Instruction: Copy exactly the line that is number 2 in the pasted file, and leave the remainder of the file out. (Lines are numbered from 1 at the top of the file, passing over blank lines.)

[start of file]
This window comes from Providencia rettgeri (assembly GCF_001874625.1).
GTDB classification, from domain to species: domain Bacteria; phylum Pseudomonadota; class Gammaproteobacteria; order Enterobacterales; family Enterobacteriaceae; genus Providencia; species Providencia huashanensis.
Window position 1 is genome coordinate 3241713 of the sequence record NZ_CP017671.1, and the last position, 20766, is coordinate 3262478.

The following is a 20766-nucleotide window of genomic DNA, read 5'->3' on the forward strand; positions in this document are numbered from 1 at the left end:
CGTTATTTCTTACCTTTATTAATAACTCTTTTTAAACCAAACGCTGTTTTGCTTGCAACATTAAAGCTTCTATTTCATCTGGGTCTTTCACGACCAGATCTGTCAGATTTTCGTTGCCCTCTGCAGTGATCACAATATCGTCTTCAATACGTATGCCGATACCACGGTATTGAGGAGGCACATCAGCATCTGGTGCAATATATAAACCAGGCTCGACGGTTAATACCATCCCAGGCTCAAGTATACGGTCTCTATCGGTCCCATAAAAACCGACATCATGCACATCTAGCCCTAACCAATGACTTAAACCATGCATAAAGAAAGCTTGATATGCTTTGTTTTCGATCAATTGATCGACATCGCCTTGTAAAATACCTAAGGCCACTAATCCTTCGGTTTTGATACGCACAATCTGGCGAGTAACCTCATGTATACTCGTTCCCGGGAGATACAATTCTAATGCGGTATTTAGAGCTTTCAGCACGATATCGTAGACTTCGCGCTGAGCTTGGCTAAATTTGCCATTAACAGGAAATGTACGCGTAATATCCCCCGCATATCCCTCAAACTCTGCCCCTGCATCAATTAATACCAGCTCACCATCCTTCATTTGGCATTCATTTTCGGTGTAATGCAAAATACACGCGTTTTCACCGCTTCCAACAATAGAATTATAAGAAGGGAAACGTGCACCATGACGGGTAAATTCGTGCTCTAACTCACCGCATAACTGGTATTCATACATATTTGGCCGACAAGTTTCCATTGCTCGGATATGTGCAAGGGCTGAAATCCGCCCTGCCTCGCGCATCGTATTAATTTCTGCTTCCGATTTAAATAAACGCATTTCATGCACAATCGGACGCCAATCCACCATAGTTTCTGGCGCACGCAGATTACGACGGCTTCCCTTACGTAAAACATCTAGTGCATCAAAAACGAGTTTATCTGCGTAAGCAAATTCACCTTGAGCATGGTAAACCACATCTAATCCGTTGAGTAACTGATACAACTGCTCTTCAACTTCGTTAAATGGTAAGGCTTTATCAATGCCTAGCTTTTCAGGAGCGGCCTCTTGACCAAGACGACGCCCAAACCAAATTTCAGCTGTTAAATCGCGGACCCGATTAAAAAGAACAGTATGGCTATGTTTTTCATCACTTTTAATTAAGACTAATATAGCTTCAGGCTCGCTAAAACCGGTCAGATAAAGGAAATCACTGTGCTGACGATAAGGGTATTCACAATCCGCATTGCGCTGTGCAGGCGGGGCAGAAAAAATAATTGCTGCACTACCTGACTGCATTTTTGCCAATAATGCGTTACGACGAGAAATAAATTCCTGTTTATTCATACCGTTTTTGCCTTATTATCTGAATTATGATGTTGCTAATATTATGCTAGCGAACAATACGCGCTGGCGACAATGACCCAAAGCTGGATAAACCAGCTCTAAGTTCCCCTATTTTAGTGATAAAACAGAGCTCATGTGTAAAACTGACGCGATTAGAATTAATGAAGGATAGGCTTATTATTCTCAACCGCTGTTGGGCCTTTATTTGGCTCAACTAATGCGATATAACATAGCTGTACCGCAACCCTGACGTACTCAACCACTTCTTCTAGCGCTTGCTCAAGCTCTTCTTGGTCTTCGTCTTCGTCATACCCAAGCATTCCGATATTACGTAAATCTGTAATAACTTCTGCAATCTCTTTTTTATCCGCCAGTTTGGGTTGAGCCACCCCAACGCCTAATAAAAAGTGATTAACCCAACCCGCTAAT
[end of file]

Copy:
GTDB classification, from domain to species: domain Bacteria; phylum Pseudomonadota; class Gammaproteobacteria; order Enterobacterales; family Enterobacteriaceae; genus Providencia; species Providencia huashanensis.